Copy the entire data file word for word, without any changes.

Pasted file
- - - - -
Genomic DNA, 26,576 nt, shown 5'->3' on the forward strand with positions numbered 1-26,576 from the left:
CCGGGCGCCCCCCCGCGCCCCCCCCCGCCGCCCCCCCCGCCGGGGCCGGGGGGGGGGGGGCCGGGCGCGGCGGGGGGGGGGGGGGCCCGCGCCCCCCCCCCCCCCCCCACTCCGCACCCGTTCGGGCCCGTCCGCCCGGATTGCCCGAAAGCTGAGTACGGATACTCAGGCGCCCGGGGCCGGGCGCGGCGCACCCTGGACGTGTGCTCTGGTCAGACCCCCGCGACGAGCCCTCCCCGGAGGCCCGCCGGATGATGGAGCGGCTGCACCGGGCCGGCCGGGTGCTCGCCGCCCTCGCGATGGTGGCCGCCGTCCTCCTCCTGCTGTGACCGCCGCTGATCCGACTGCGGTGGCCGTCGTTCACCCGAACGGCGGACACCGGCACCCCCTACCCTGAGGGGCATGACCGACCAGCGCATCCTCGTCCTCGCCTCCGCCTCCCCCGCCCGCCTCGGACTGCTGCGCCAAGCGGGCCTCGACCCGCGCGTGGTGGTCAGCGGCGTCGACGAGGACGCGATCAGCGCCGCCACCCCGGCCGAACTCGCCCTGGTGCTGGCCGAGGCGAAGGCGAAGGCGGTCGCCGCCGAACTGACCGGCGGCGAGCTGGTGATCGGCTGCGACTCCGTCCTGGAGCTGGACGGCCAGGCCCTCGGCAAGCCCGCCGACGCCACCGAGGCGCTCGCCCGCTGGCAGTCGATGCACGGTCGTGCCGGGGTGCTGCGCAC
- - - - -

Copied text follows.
Genomic DNA, 26,576 nt, shown 5'->3' on the forward strand with positions numbered 1-26,576 from the left:
CCGGGCGCCCCCCCGCGCCCCCCCCCGCCGCCCCCCCCGCCGGGGCCGGGGGGGGGGGGGCCGGGCGCGGCGGGGGGGGGGGGGGCCCGCGCCCCCCCCCCCCCCCCCACTCCGCACCCGTTCGGGCCCGTCCGCCCGGATTGCCCGAAAGCTGAGTACGGATACTCAGGCGCCCGGGGCCGGGCGCGGCGCACCCTGGACGTGTGCTCTGGTCAGACCCCCGCGACGAGCCCTCCCCGGAGGCCCGCCGGATGATGGAGCGGCTGCACCGGGCCGGCCGGGTGCTCGCCGCCCTCGCGATGGTGGCCGCCGTCCTCCTCCTGCTGTGACCGCCGCTGATCCGACTGCGGTGGCCGTCGTTCACCCGAACGGCGGACACCGGCACCCCCTACCCTGAGGGGCATGACCGACCAGCGCATCCTCGTCCTCGCCTCCGCCTCCCCCGCCCGCCTCGGACTGCTGCGCCAAGCGGGCCTCGACCCGCGCGTGGTGGTCAGCGGCGTCGACGAGGACGCGATCAGCGCCGCCACCCCGGCCGAACTCGCCCTGGTGCTGGCCGAGGCGAAGGCGAAGGCGGTCGCCGCCGAACTGACCGGCGGCGAGCTGGTGATCGGCTGCGACTCCGTCCTGGAGCTGGACGGCCAGGCCCTCGGCAAGCCCGCCGACGCCACCGAGGCGCTCGCCCGCTGGCAGTCGATGCACGGTCGTGCCGGGGTGCTGCGCAC